But first, is the SPLM-IO meeting in Khartoum over or still underway? Of the big heavyweights that graced the leadership of the SPLM-IO in early 2013 up to mid-2014, how many attended? When the SPLM-Nasir was formed, the internal contradictions and leadership wrangling of the mother SPLM followed and killed it. Essentially, the same fate might befall the SPLM-IO, for the very internal contradictions and leadership wrangling within the ruling party in Juba has followed, cornered, and is now strangling the SPLM-IO into premature, painful death.

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By PaanLuel Wël, Juba, South Sudan

appointment-of-14-commissioners-jonglei-state

September 17, 2016 (SSB) — Governor Philip Agwer Panyang, the governor of Jonglei state, has issued gubernatorial decree No 19/2016 for the appointment of 14 new county commissioners in Jonglei state. Below are the names of the new commissioners, counties and their headquarters, plus the respective communities that inhabit the new counties and their population according to the 2008 census.

 

S/No.

Name in full Name of County County headquarters Communities 2008 Census
1.        Hakim Ajith Buny Bor Municipality Bortown Nyarweng, Bor, Twic, Hol, etc. 61,716
2.        Deng Mabany Kuot Twic North County Panyagor Kongor, Adhiok, Abek 32,892
3.        Dau Akoi Jurkuch Twic Central County Wangulei Ayual, Dachuek, Awulian 21,121
4.        Daniel Deng Manyok Twic South County Adubaar Ajuong, Pakeer 31,336
5.        Deng Achiek Jok Duk Payuel County Payuel Nyarweng 13,919
6.        Michael Malual Wuor Duk Padiet County Padiet Hol 36,526
7.        Peter Latjor Chol Duk Panyang County Pajut Aborom 15,143
8.        Deng Mabior Deng Bor South County Chueikeer Abii, Nyara, Awan, Gol 40,058
9.        William Majier Alier Bor Gok County Kolnyang Adol, Gwala, Abang, Dala
10.    Mading Akol Biar Bor East County Anyidi Palek 24,882
11.    Nhial Awan Deng Anyidi-Makuach County Makuach Ater, Adumuor 29,412
12.    Deng Garang Deng Bor Central County Werkok/Kapaat Deer, Koch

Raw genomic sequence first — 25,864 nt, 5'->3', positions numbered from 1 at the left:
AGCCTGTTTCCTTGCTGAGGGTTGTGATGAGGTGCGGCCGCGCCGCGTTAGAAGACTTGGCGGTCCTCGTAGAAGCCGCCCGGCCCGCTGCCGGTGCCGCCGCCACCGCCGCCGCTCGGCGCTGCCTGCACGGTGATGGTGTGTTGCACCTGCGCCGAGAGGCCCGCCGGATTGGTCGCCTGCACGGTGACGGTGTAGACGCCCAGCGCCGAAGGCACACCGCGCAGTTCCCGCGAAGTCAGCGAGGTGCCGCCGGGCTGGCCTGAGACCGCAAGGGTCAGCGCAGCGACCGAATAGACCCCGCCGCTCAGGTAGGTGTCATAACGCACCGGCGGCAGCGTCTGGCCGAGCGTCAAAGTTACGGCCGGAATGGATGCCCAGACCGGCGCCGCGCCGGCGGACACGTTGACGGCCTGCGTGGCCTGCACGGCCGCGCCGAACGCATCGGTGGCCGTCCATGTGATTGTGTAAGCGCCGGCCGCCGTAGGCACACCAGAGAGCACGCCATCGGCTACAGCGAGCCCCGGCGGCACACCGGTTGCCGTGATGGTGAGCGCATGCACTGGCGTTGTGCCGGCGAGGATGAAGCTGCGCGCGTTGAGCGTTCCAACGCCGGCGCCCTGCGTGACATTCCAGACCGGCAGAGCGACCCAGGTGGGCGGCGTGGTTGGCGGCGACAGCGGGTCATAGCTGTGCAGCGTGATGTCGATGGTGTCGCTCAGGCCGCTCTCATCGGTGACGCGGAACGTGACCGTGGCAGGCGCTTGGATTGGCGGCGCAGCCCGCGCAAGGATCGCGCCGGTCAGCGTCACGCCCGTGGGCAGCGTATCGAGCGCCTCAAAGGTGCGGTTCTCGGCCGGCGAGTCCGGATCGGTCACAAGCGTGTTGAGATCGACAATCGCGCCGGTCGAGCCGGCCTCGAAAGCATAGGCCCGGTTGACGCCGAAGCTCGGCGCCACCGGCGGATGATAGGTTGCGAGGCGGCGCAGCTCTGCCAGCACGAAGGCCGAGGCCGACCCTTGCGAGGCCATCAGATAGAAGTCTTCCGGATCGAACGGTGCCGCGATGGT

13.    Simon Thon Ayuen Bor West County Baidit Angakuei, Biong 51,532
14.    Kuot Jok Lual Bor Athooch County Kactong/Yomciir Alian, Pathuyith
15.    Luis Garang Apiu Bor North County Jalle Juet, Abodit 13,506

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By Reagan Gatluak Gatwech, Kampala, Uganda

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August 15, 2016 (SSB) — Following the fighting that broke out outside the presidential palace in Juba on the eve of independence celebrations, IGAD called for an intervention brigade. Such a brigade was first proposed in 2014 during the mediation but weakened as the UN and IGAD could not agree on its relationship to the UN peacekeeping mission in South Sudan (UNMISS), or on the mechanisms of financial and logistical control.

When a State interferes in the political affairs of another State by invitation, or on request, it cannot be considered as an unlawful act. Interference of a State can never be unlawful if it is for the sake of humanity. It is necessary that the two States agree on the matter of intervention through a treaty. A request for assistance is not an unlawful act.

Similarly, the 27th African Union assembly in Kigali, Rwanda also resolved that Uganda, Sudan, Rwanda, Ethiopia and Kenya shouldcontribute a regional force to South Sudan whichfollowing the renewed fighting in Juba. However, there is need to clarify on what intervention really means, circumstances that warrant it, legal grounds for intervention in civil wars and also draw a distinction between military intervention and a protection force.